Идиомы и фразеологизмы английского со словом kick. Страница два

Словосочетания со словом kick. Страница два

kick in the pants
kick in the teeth
Unexpected scorn or insult when praise was expected; rejection.
Mary worked hard to clean up John's room, but all she got for her trouble was a kick in the teeth.
kick it
To end a bad or unwanted habit such as drinking, smoking, or drug addiction.
Farnsworth finally kicked it; he's in good shape.
kick off
To make the kick that begins a football game.
John kicked off and the football game started.
To begin; launch; start.
The candidate kicked off his campaign with a speech on television.
The fund raising drive was kicked off with a theater party.
To die.
Mr. Jones was almost ninety years old when he kicked off.
kick oneself
To be sorry or ashamed; regret.
When John missed the train, he kicked himself for not having left earlier.
Mary could have kicked herself for letting the secret out before it was announced officially.
kick out
boot out
To make (someone) go or leave; get rid of; dismiss.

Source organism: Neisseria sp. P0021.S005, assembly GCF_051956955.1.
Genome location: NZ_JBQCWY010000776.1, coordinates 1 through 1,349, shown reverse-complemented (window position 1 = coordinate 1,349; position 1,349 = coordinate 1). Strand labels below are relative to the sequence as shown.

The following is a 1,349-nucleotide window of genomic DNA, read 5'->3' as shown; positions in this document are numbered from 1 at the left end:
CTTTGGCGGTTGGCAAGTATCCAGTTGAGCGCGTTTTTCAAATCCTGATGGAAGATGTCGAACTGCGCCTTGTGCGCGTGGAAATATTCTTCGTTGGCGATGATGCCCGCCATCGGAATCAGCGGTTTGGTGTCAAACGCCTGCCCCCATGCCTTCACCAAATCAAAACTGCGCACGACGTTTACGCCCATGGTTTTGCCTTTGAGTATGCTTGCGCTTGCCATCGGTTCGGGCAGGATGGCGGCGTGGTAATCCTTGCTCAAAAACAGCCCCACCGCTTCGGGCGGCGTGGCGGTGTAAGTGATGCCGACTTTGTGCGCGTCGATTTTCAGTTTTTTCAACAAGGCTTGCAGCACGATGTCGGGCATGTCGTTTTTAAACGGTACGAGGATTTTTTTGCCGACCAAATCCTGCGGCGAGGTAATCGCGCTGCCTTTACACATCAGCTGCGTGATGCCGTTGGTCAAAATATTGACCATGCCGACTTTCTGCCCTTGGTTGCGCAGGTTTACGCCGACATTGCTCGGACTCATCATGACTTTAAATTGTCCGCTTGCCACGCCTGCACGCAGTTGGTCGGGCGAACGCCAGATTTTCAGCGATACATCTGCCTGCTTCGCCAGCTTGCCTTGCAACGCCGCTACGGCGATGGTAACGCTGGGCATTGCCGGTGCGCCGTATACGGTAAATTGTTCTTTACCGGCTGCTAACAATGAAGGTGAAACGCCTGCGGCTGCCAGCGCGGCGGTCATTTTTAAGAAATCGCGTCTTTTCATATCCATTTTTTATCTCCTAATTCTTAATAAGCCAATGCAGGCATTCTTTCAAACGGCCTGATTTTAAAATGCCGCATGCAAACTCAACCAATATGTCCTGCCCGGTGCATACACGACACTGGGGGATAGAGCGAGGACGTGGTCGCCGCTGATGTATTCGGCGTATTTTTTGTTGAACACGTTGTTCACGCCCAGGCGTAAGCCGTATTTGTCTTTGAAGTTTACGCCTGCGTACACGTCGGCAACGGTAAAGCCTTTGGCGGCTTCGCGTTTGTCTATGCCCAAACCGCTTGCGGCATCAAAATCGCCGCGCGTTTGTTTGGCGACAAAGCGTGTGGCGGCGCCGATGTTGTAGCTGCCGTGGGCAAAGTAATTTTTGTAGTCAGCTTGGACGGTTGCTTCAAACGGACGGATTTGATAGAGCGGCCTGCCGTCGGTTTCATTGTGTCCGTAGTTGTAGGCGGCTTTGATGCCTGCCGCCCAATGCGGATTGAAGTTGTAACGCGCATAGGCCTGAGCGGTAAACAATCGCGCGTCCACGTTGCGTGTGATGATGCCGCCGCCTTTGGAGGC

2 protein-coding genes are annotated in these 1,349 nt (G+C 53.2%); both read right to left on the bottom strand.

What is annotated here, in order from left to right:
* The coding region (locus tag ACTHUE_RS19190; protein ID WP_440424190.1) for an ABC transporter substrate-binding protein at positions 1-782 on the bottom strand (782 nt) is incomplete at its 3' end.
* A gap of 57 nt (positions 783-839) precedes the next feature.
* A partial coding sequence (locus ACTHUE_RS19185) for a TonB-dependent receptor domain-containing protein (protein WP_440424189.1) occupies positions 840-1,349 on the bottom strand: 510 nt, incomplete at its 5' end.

The boys made so much noise at the movie that the manager kicked them out.
The chief of police was booted out of office because he was a crook.
kick over the traces
jump the traces
To break the rules; behave badly.
When their teacher was absent and they had a substitute, the children kicked over the traces.
kick over
Of a motor: To begin to work.
He had not used his car for two months and when he tried to start it, the motor would not kick over.
To pay; contribute.
The gang forced all the storekeepers on the block to kick over $5 a week.
To die.
Mrs. O'Leary's cow kicked over this morning.
kick the bucket
To die.
Old Mr. Jones kicked the bucket just two days before his ninety-fourth birthday.